Conference News March 2019 - Page 39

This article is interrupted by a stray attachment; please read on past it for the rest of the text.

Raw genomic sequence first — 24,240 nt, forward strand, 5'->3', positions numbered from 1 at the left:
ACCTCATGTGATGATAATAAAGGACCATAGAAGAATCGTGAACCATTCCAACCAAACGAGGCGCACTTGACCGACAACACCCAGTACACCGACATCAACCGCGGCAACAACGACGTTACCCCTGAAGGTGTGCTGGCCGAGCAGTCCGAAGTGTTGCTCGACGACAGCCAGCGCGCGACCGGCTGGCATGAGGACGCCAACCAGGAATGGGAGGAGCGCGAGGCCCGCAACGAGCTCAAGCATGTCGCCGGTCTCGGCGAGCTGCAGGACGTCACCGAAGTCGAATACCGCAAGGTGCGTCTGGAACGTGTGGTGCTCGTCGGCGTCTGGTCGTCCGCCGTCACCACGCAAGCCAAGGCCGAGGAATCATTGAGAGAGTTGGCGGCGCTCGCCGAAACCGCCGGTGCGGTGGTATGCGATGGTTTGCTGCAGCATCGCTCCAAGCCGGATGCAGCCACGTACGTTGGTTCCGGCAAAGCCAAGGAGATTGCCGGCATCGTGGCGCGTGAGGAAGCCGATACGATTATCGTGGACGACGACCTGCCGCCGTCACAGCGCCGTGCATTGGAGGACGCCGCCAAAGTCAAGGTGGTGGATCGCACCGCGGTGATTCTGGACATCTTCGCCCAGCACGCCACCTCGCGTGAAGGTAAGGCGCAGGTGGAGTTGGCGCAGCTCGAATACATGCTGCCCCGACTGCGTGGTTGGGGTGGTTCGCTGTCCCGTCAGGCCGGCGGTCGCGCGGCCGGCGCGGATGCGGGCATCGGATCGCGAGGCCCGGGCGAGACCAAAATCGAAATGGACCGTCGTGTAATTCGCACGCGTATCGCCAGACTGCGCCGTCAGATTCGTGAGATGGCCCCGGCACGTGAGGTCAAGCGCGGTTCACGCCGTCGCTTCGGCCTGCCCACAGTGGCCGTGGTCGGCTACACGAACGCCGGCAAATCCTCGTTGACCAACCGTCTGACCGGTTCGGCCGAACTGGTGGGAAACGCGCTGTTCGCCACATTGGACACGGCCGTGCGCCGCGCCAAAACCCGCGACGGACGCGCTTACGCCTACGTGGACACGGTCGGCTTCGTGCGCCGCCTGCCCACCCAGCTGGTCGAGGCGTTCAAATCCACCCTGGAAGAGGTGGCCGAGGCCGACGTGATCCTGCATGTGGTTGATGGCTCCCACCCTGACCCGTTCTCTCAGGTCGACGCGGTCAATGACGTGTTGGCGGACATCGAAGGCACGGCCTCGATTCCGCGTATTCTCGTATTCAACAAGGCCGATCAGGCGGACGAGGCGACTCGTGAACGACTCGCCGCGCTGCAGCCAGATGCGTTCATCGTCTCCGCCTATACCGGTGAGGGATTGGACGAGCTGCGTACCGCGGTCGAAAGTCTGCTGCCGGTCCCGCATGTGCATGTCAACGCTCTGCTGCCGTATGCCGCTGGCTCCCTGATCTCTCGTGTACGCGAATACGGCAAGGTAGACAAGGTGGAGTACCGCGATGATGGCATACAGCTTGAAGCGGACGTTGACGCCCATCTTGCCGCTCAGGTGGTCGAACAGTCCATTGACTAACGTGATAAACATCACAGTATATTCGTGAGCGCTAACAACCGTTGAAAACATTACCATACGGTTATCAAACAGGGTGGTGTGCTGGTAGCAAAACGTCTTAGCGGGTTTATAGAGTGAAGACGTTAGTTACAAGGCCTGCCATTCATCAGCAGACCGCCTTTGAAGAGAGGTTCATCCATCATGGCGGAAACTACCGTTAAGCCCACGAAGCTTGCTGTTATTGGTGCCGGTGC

39 Big Interview the nation’s Brand Index the UK is very strong in this area. A lot of people don’t recognise the fantastic countryside we have, so that’s an area that can be pushed. A lot of visitors are also very fond of our modern culture: the Spanish and Italians love our edgy city culture in places like Bristol, Liverpool and Manchester. For the US market then the top attraction is obviously the Royal Family. On Brexit, are you satisfied the government is listening to you about the importance of this sector? I think they have heard loud and clear on the areas that we were concerned about: open skies and visa-free access for EU nationals. We have had some quite significant assurances, but there’s more to be done in getting the message out there. One of the biggest concerns we have is around the immigration White Paper that says those earning less than £30,000 will not be allowed to work in the UK. A lot of people in the tourism industry arent paid £30,000, and we rely on a lot of EU nationals to do some of the jobs, which they do fantastically. It threatens to become a real barrier. Up here in Scotland [the location of the UKinbound annual convention] for example the industry is going to need another 150,000 workers by 2027, and we’re not sure where they are going to come from with the skills that we “It’s difficult for a single business to influence government policy, so what we’re telling members is that they need to service their guests in the best way possible.” need. We will need people with language skills, mainly in French and German, and of course Chinese. We could get them, but it won’t happen overnight. What is your message to service providers for the next few months? It’s obviously very difficult because we have this lack of clarity. As the UK tries to negotiate a deal with EU it is withholding some key information. We’re trying to fill that gap as best we can and to try and update our members as regularly as we can with any changes. We recently updated our members on the use of identity cards, which is of huge importance for school groups coming to the UK – where school children from some EU countries don’t have passports. If www.conference-news.co.uk we force them to carry passports then potentially they won’t come to the UK anymore. We sit on various industry groups and speak to government at the highest level, and we’re working with other industry associations to force the point that people really need the certainty. It’s difficult for a single business to influence government policy, so what we’re telling them is that they need to service their guests in the best way possible and are given the best welcome they can possibly offer, and continue to undertake the proactive marketing to try and secure business for the future. There are things that people don’t know about the moment, the progress on Brexit, so this is all they can do.